Indeed, the celebratory promises of big data as \“good enough\” to produce predictors of social behavior fundamentally ignore a key insight of social theory: Aggregated, individual actions cannot, in and of themselves, illustrate the complicated dynamics that produce social interaction— the whole of society is greater than the sum of its parts.(Crawford et al., 2014)
The engine that drives social physics is big data: the newly ubiquitous digital data now available about all aspects of human life. Social physics functions by analyzing patterns of human experience and idea exchange within the digital bread crumbs we all leave behind us as we move through the world—call records, credit card transactions, and GPS location fixes, among others. These data tell the story of everyday life by recording what each of us has chosen to do. And this is very different from what is put on Facebook; postings on Facebook are what people choose to tell each other, edited according to the standards of the day. Who we actually are is more accurately determined by where we spend our time and which things we buy, not just by what we say we do.(Pentland, 2014, p.30)
Pentland may be right that our behavior is determined largely by social norms and the influences of our peers, but what he fails to see is that those norms and influences are themselves shaped by history, politics, and economics, not to mention power and prejudice. People don’t have complete freedom in choosing their peer groups. Their choices are constrained by where they live, where they come from, how much money they have, and what they look like. A statistical model of society that ignores issues of class, that takes patterns of influence as givens rather than as historical contingencies, will tend to perpetuate existing social structures and dynamics. It will encourage us to optimize the status quo rather than challenge it.(Carr, 2014)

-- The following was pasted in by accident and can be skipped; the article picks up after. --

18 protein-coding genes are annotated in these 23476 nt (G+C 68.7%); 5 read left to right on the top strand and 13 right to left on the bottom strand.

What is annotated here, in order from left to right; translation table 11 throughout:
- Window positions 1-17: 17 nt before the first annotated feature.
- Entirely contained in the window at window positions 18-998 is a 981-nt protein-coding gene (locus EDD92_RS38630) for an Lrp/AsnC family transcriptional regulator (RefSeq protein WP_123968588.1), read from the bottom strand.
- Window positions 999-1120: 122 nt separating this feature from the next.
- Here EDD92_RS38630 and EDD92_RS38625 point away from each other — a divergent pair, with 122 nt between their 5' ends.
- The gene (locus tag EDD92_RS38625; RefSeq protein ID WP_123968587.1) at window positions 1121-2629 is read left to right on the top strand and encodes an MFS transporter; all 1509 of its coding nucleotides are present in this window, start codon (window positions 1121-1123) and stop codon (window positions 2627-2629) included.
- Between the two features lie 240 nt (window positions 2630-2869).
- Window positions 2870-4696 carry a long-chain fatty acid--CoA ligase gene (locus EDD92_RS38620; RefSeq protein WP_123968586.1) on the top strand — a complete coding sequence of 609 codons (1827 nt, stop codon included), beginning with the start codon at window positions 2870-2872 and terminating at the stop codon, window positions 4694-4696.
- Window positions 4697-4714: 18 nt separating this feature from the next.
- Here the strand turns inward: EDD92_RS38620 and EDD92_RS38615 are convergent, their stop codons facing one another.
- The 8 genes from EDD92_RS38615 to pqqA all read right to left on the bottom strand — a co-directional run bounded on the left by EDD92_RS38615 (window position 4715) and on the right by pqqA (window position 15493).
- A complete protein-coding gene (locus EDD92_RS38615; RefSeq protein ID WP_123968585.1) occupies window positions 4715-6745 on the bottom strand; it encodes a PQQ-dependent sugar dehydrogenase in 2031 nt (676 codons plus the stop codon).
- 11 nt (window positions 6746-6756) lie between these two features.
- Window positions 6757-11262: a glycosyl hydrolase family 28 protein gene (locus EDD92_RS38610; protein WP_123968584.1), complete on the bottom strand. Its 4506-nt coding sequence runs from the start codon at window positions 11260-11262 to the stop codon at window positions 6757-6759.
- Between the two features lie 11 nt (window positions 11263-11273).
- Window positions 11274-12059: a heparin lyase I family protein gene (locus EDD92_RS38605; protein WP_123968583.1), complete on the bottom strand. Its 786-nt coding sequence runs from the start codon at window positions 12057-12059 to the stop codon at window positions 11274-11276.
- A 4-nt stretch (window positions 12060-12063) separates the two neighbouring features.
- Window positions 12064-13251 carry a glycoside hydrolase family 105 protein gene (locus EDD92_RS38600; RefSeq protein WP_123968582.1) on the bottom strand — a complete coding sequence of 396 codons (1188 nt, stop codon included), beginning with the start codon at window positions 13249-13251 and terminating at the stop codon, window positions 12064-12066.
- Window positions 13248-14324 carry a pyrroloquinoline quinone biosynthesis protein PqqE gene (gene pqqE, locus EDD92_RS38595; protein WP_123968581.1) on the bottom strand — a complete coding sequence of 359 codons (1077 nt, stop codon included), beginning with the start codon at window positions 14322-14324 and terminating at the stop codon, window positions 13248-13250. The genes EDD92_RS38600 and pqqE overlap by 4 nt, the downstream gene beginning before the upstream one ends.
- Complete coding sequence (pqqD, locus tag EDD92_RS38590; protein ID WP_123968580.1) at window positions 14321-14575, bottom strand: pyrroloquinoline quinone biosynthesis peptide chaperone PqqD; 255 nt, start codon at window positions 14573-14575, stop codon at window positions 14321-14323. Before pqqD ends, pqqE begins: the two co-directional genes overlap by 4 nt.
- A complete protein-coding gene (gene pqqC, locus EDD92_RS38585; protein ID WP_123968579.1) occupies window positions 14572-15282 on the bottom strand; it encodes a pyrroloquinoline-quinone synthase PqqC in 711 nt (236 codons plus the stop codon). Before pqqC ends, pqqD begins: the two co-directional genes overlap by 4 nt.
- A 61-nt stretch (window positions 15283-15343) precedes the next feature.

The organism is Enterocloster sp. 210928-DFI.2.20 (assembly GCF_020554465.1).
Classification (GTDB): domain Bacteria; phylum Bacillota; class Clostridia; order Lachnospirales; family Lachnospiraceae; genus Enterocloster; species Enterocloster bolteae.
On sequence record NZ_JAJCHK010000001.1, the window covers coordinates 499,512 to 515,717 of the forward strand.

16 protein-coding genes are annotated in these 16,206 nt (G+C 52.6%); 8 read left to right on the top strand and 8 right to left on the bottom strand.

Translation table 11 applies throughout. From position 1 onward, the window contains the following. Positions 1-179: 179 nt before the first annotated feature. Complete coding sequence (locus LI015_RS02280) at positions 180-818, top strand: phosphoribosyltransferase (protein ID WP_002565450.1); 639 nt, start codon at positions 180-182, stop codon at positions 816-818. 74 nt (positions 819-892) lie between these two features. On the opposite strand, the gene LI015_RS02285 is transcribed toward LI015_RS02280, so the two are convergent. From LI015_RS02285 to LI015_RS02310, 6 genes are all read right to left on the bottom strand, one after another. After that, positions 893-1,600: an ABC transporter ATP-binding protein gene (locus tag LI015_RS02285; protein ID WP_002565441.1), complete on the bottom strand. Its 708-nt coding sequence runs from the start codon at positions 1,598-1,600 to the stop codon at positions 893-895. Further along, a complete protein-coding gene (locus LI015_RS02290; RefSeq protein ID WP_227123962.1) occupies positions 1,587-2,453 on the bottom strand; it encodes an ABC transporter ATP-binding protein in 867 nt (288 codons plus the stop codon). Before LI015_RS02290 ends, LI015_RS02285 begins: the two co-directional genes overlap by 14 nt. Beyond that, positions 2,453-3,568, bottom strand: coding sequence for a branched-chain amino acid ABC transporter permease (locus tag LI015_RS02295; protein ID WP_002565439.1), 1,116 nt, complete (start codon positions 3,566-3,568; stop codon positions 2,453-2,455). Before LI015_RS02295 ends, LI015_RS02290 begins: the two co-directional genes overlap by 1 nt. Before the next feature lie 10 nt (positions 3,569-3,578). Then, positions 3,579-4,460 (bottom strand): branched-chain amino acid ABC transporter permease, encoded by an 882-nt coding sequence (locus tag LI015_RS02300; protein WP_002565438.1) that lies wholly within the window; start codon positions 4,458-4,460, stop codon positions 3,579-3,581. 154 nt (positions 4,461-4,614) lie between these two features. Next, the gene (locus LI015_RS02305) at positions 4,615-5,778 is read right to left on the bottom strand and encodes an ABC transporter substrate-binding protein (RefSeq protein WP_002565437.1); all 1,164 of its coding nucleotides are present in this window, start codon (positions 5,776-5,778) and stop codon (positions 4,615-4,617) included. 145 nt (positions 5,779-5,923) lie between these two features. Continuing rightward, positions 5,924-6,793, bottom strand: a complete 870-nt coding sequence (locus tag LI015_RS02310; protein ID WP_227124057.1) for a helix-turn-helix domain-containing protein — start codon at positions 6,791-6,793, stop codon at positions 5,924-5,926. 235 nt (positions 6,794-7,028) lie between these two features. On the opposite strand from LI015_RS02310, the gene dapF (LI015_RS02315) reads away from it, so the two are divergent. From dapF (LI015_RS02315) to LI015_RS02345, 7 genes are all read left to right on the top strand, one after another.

Pentland describes a series of experiments that he and his associates have been conducting in the private sector. They go into a business and give each employee an electronic ID card, called a \“sociometric badge,\” that hangs from the neck and communicates with the badges worn by colleagues. Incorporating microphones, location sensors, and accelerometers, the badges monitor where people go and whom they talk with, taking note of their tone of voice and even their body language. The devices are able to measure not only the chains of communication and influence within an organization but also \“personal energy levels\” and traits such as \“extraversion and empathy.\”(Carr, 2014)
Carr, N. (2014) The Limits of Social Engineering: A Review of Social Physics by Alex Pentland, MIT Technology Review, 16 April. [link]
Crawford, K., Miltner, K. and Gray, M. L. (2014) ‘Critiquing Big Data: Politics, Ethics, Epistemology’, International Journal of Communication, 8, pp. 1663–1672. [link]
Pentland, A. (2014) Social physics: how good ideas spread-the lessons from a new science. New York: The Penguin Press.